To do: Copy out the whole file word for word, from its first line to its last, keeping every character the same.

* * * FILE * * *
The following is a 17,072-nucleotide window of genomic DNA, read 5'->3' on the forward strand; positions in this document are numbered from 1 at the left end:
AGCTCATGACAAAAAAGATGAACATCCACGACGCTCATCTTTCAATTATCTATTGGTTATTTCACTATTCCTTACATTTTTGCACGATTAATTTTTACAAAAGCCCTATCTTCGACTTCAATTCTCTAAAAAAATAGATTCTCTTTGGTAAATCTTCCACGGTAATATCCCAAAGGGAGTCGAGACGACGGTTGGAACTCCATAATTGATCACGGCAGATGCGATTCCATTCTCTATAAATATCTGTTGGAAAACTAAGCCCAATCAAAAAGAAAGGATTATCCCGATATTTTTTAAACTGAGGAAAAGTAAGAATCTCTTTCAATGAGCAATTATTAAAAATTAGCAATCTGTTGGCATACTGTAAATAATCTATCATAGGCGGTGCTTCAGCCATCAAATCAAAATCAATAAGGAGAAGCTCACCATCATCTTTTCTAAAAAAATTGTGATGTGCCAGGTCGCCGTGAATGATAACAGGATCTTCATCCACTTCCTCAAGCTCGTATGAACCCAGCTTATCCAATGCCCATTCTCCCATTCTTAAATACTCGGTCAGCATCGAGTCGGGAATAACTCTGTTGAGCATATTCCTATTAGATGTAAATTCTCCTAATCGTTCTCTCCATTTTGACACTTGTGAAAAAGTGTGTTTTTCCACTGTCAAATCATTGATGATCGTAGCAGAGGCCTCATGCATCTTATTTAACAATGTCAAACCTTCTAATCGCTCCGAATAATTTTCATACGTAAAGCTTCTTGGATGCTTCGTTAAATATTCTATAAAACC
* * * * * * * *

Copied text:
The following is a 17,072-nucleotide window of genomic DNA, read 5'->3' on the forward strand; positions in this document are numbered from 1 at the left end:
AGCTCATGACAAAAAAGATGAACATCCACGACGCTCATCTTTCAATTATCTATTGGTTATTTCACTATTCCTTACATTTTTGCACGATTAATTTTTACAAAAGCCCTATCTTCGACTTCAATTCTCTAAAAAAATAGATTCTCTTTGGTAAATCTTCCACGGTAATATCCCAAAGGGAGTCGAGACGACGGTTGGAACTCCATAATTGATCACGGCAGATGCGATTCCATTCTCTATAAATATCTGTTGGAAAACTAAGCCCAATCAAAAAGAAAGGATTATCCCGATATTTTTTAAACTGAGGAAAAGTAAGAATCTCTTTCAATGAGCAATTATTAAAAATTAGCAATCTGTTGGCATACTGTAAATAATCTATCATAGGCGGTGCTTCAGCCATCAAATCAAAATCAATAAGGAGAAGCTCACCATCATCTTTTCTAAAAAAATTGTGATGTGCCAGGTCGCCGTGAATGATAACAGGATCTTCATCCACTTCCTCAAGCTCGTATGAACCCAGCTTATCCAATGCCCATTCTCCCATTCTTAAATACTCGGTCAGCATCGAGTCGGGAATAACTCTGTTGAGCATATTCCTATTAGATGTAAATTCTCCTAATCGTTCTCTCCATTTTGACACTTGTGAAAAAGTGTGTTTTTCCACTGTCAAATCATTGATGATCGTAGCAGAGGCCTCATGCATCTTATTTAACAATGTCAAACCTTCTAATCGCTCCGAATAATTTTCATACGTAAAGCTTCTTGGATGCTTCGTTAAATATTCTATAAAACC